Academic journal article Exceptional Children

Curriculum-Based Measurement of Oral Reading: Quality of Progress Monitoring Outcomes

Academic journal article Exceptional Children

Curriculum-Based Measurement of Oral Reading: Quality of Progress Monitoring Outcomes

Article excerpt

Curriculum-based measurement (CBM) was developed to monitor progress in the basic skill areas of reading, mathematics, written expression, and spelling (Deno, 1985, 1986, 2003; Deno & Mirkin, 1977). In the initial stages of research and development, the priorities were to develop progress monitoring measures that were (a) reliable and valid, (b) simple and efficient for use to frequently assess and evaluate instructional effects, (c) easily understood by educators to guide instructional decisions, and (d) inexpensive to use (Deno, 1985). Notwithstanding limitations, some of which are addressed here, substantial research over the past 30 years contributed to establish CBM as a set of procedures that are uniquely suited to improve student achievement (Stecker, Fuchs, & Fuchs, 2005) within a problem-solving (Shinn, 2008) or response-to-intervention framework of service delivery (D. Fuchs, Fuchs, McMaster, & Al Otaiba, 2003). Among the most distinct and highly touted benefits conferred by CBM is program evaluation through progress monitoring for the individual child. Indeed, systematic manipulation, instructional hypothesis testing, and progress monitoring are central features of school-based problem solving (Christ, 2008; Deno, 1995, 2002; Deno & Mirkin, 1977); although there are relatively few progress monitoring options, CBM of oral reading (CBM-R) is one of the most well established.

Research provides modest support for progress monitoring practice in general, with robust theoretical (L. S. Fuchs, Fuchs, Hosp, & Jenkins, 2001; Shinn, Good, Knutson, Tilly, & Collins, 1992), empirical (L. S. Fuchs et al., 2001; Stecker et al., 2005; Wayman, Wallace, Wiley, Ticha, & Espin, 2007), and psychometric evidence (Wayman et al., 2007) for CBM-R. Multiple studies have provided evidence that student achievement improves when data are collected and used along with decision rules to guide instruction (L. S. Fuchs, Deno, & Mirkin, 1984; L. S. Fuchs & Fuchs, 1986; L. S. Fuchs, Fuchs, & Hamlett, 1989a, 1989b; L. S. Fuchs, Fuchs, Hamlett, & Ferguson, 1992; L. S. Fuchs, Fuchs, Hamlett, & Phillips, 1994; L. S. Fuchs, Fuchs, Hamlett, & Stecker, 1991). In general, the research literature indicates that progress monitoring improves student outcomes if time series data are collected, graphically depicted, and evaluated with predefined rules for decision making (L. S. Fuchs & Fuchs, 1986). However, a recent review of the literature by Ardoin, Christ, Morena, Cormier, and Klingbeil (2010) identified only sparse evidence for the technical adequacy of prescribed decision rules associated with CBM.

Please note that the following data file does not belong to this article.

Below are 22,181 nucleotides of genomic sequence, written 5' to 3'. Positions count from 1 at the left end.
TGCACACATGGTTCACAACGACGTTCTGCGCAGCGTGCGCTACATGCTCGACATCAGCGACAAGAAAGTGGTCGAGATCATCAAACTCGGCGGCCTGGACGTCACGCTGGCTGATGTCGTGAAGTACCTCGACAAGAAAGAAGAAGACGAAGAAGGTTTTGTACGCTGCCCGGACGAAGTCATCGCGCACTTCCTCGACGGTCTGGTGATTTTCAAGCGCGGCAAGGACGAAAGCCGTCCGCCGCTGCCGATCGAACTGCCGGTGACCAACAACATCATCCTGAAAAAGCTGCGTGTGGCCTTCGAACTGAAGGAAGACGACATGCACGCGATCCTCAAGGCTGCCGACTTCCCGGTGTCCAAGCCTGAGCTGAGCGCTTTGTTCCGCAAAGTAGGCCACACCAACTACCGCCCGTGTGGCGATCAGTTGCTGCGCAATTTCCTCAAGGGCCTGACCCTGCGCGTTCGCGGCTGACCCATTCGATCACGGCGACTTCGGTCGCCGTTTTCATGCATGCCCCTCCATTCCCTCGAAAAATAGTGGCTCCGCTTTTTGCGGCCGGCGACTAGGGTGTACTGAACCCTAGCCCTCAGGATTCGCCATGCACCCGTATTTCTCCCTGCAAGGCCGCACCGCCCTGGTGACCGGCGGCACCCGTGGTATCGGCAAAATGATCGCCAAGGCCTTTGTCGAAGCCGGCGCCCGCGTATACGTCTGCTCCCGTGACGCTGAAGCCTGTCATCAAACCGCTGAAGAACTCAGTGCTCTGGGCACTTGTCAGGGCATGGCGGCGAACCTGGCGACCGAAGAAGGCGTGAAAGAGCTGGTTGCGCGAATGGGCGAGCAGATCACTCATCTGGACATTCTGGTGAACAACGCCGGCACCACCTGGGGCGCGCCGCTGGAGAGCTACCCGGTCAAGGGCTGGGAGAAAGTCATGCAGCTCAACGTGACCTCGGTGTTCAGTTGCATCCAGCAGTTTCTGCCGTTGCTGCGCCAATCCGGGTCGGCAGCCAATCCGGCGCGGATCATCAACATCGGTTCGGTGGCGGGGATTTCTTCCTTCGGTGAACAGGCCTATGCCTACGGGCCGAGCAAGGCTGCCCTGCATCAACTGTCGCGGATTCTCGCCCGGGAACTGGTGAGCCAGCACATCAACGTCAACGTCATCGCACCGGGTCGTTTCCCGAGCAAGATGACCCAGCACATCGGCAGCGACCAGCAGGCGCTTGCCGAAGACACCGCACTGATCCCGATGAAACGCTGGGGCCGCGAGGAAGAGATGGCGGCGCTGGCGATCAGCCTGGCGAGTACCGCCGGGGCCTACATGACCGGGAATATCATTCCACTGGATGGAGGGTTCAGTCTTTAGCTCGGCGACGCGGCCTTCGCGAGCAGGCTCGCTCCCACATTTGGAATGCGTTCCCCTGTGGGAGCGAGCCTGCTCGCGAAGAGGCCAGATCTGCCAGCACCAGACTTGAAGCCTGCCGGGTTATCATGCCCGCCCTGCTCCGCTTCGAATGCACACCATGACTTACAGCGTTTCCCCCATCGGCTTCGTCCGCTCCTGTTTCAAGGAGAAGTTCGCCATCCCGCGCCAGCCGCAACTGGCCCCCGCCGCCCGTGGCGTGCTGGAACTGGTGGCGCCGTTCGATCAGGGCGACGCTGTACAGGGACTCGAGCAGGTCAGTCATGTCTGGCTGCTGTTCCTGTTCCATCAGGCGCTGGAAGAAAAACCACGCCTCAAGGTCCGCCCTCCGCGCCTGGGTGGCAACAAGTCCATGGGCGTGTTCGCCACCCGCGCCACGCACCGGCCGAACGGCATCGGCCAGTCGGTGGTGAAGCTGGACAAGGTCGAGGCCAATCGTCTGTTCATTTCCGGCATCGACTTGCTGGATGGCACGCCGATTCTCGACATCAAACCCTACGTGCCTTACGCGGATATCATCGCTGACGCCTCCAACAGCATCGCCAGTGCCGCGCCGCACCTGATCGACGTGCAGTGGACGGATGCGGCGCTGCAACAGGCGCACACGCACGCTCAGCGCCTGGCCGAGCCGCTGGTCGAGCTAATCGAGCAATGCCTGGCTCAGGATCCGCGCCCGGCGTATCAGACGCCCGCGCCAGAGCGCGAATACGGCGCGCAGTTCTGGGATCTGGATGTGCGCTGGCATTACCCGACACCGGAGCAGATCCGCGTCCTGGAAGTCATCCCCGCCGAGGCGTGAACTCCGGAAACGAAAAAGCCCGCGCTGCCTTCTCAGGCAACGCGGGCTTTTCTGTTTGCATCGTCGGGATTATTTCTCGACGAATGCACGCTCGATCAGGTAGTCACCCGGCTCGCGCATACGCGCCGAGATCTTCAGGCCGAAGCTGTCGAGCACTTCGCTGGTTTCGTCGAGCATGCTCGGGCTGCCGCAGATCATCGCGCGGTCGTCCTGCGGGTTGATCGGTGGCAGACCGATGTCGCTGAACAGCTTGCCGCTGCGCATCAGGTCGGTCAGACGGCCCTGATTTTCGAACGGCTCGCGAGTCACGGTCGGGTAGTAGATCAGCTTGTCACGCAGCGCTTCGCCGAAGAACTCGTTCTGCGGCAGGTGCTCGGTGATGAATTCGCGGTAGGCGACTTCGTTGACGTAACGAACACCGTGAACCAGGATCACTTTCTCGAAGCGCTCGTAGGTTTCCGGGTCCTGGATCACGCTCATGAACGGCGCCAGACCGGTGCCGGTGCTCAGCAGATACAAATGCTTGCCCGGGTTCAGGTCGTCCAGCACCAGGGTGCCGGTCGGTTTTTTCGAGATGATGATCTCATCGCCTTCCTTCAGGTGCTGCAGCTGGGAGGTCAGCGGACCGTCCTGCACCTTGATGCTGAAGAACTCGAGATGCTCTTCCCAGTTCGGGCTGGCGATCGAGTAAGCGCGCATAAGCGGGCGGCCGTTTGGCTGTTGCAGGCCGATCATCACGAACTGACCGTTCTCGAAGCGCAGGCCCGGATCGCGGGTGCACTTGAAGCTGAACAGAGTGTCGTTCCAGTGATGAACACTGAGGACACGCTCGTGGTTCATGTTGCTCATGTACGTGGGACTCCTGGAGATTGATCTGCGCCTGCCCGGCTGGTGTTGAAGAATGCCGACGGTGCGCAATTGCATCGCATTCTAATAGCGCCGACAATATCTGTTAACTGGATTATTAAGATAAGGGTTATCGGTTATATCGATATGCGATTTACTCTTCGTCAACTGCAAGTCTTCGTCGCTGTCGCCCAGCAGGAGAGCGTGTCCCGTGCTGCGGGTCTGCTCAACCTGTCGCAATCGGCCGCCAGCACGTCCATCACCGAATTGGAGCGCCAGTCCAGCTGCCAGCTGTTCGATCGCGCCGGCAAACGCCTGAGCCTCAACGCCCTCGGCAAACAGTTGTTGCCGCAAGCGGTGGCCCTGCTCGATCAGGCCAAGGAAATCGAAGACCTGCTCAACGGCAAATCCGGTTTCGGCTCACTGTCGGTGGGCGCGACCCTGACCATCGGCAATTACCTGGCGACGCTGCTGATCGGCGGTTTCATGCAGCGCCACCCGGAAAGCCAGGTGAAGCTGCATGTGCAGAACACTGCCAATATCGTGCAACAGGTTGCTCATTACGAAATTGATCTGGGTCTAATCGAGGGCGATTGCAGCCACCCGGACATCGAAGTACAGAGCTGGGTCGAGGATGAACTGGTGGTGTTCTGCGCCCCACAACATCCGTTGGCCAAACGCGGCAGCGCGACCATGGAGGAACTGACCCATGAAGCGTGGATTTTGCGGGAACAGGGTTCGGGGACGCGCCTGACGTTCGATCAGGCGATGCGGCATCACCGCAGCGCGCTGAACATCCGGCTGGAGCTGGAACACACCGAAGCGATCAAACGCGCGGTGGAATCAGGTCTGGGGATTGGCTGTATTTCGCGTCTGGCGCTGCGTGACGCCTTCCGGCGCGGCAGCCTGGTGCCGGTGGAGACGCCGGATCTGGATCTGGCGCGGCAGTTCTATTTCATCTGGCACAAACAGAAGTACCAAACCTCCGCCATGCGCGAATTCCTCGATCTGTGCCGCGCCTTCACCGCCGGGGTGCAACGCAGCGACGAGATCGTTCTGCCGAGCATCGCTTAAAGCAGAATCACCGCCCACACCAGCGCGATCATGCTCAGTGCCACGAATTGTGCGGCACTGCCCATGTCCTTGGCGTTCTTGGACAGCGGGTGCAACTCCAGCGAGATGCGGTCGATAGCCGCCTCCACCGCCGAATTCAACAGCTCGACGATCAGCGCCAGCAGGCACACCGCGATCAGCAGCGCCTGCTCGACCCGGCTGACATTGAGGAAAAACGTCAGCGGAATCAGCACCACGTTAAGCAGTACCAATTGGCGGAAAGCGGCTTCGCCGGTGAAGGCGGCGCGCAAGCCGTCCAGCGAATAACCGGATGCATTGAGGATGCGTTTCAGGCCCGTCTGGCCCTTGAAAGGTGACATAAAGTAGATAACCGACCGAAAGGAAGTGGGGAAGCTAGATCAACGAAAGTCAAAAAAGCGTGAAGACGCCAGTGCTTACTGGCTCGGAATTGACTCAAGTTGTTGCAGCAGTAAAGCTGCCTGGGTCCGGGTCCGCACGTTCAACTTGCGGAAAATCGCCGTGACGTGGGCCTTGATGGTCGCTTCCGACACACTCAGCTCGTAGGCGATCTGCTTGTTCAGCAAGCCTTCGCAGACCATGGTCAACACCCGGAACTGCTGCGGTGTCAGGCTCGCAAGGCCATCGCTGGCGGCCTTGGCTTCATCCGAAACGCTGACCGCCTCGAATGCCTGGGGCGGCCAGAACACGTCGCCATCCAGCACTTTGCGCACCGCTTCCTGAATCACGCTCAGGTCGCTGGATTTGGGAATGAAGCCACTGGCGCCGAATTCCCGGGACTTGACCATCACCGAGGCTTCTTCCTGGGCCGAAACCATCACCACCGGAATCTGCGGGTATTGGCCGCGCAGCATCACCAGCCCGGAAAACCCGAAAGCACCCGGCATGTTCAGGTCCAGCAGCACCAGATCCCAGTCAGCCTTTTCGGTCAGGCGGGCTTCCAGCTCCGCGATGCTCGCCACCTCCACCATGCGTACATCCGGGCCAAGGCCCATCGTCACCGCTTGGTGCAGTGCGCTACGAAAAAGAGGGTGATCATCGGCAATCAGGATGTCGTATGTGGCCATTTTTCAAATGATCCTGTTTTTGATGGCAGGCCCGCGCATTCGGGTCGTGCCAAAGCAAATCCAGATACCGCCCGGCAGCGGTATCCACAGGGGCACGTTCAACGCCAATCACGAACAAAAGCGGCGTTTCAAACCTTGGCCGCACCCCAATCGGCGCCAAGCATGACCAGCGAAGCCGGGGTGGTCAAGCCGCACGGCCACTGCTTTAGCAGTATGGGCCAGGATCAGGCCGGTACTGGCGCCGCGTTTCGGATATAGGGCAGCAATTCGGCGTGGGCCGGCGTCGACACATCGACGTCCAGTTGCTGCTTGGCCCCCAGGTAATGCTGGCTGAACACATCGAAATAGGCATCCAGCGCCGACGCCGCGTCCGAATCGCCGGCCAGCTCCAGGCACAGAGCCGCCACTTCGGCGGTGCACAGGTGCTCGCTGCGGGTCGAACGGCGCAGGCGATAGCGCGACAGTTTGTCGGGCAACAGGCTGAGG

Ardoin and colleagues (2010) reviewed 50 years of literature relevant to progress monitoring and decision rules. They classified decision rules as either (a) a data point rule or (b) a trend line rule. The data point decision rules depend on the evaluation of data points against an aim line, which defines the expected trajectory of growth (White & Haring, 1980). Each data point is plotted on a time-series graph and evaluated to be above or below the aim line. When some number of consecutive data points--usually three, four, or five--fall below the aim line, growth is deemed insufficient and a change in intervention is expected. If that number of consecutive data points fall above the aim line, then growth is in excess and the goal might be set more ambitiously.

In contrast to the data point rule, the trend line rule depends on estimates of the observed growth rate, or slope (L. S. Fuchs & Shinn, 1989; Good & Shinn, 1990; Shinn, Good, & Stein, 1989). Instead of analyzing individual data points, the trend line decision rule relies on the composite estimate of growth derived from the data set, which is typically summarized as CBM units gained per week. In the case of CBM-R, the slope is expected to approximate or exceed 1.5 words read correct per minute (WRCM) per week (Deno, Fuchs, Marston, & Shin, 2001; L. …

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